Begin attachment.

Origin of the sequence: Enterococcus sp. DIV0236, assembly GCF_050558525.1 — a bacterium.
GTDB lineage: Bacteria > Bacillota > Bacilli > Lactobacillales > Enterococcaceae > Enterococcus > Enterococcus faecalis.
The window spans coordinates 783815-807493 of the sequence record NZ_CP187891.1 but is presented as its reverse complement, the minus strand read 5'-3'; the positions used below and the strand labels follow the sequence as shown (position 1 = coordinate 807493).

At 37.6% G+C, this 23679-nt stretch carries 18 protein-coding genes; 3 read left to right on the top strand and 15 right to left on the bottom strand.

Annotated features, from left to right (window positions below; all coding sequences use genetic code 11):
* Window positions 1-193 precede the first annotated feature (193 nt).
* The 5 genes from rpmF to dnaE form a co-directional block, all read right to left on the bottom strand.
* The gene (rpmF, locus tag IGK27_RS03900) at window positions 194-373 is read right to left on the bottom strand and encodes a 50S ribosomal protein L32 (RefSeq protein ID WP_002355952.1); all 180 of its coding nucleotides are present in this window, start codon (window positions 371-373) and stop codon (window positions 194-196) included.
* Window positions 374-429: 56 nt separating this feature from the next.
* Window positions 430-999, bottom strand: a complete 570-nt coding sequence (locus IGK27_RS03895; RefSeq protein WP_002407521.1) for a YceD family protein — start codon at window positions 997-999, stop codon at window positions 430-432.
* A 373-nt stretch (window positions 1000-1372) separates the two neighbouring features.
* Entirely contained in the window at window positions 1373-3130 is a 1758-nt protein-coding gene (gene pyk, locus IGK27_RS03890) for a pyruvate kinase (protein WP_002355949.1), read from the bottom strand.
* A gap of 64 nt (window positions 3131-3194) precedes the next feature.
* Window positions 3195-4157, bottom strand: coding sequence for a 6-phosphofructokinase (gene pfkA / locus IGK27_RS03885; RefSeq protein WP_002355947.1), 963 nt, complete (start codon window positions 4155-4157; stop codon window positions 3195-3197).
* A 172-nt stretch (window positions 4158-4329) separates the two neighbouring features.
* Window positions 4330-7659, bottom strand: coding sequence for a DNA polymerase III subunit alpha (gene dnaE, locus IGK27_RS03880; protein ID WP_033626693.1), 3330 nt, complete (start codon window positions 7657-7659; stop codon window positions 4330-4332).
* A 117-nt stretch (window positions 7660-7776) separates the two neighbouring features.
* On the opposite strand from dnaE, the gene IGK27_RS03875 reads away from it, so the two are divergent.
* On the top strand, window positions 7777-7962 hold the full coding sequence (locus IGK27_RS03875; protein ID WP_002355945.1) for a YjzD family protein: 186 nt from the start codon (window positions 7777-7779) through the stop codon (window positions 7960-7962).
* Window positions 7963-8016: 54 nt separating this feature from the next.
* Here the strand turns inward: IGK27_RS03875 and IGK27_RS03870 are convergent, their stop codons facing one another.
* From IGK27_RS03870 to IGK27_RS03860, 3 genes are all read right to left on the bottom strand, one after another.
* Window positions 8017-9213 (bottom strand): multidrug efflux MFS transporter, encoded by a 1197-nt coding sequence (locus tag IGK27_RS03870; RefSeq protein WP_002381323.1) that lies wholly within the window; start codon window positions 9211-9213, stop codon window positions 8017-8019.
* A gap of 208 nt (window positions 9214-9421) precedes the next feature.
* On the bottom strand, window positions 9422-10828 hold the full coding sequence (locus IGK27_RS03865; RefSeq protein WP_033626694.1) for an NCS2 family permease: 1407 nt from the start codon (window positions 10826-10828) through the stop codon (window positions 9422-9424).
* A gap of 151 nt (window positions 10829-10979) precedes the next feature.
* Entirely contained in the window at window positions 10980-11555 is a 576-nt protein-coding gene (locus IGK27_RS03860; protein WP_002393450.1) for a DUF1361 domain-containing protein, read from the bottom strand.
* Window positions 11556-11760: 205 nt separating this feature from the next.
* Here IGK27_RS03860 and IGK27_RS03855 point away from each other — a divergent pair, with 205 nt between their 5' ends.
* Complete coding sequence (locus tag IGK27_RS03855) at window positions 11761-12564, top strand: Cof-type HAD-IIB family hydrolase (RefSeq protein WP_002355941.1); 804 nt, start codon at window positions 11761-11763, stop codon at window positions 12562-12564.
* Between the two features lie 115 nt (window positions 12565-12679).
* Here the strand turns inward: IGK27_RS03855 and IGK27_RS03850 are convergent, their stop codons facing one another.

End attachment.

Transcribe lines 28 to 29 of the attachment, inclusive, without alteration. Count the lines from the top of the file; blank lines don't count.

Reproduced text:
* Window positions 11556-11760: 205 nt separating this feature from the next.
* Here IGK27_RS03860 and IGK27_RS03855 point away from each other — a divergent pair, with 205 nt between their 5' ends.